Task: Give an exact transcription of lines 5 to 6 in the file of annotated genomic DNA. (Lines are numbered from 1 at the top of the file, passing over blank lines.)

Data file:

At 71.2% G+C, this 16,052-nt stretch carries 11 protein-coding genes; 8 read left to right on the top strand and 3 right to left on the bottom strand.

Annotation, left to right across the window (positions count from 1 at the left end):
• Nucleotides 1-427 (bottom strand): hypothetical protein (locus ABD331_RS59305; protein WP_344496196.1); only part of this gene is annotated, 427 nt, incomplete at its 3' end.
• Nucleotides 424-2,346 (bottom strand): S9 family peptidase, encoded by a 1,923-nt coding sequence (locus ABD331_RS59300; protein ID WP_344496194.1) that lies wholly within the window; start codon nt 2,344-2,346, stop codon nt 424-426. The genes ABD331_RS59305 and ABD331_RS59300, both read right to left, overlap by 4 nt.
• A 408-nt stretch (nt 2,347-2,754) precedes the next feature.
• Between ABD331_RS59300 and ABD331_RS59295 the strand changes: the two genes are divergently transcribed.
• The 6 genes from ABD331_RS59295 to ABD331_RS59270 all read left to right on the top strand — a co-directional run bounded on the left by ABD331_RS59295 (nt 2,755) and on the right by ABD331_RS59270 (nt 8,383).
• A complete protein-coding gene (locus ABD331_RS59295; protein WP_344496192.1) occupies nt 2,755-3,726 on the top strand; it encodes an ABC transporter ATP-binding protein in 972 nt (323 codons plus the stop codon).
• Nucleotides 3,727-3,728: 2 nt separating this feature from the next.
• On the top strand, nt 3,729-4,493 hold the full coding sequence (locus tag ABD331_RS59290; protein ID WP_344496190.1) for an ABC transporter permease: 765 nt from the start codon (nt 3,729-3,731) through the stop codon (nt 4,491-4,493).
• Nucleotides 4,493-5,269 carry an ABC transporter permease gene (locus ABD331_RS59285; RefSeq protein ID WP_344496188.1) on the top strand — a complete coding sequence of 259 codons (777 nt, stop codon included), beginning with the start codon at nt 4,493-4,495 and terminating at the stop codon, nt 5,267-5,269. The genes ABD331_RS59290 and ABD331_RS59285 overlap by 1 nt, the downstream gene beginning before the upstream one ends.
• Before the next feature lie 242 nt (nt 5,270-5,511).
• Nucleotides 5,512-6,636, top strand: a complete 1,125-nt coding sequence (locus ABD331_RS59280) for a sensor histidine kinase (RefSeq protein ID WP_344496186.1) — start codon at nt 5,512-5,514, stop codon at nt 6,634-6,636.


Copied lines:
• A 408-nt stretch (nt 2,347-2,754) precedes the next feature.
• Between ABD331_RS59300 and ABD331_RS59295 the strand changes: the two genes are divergently transcribed.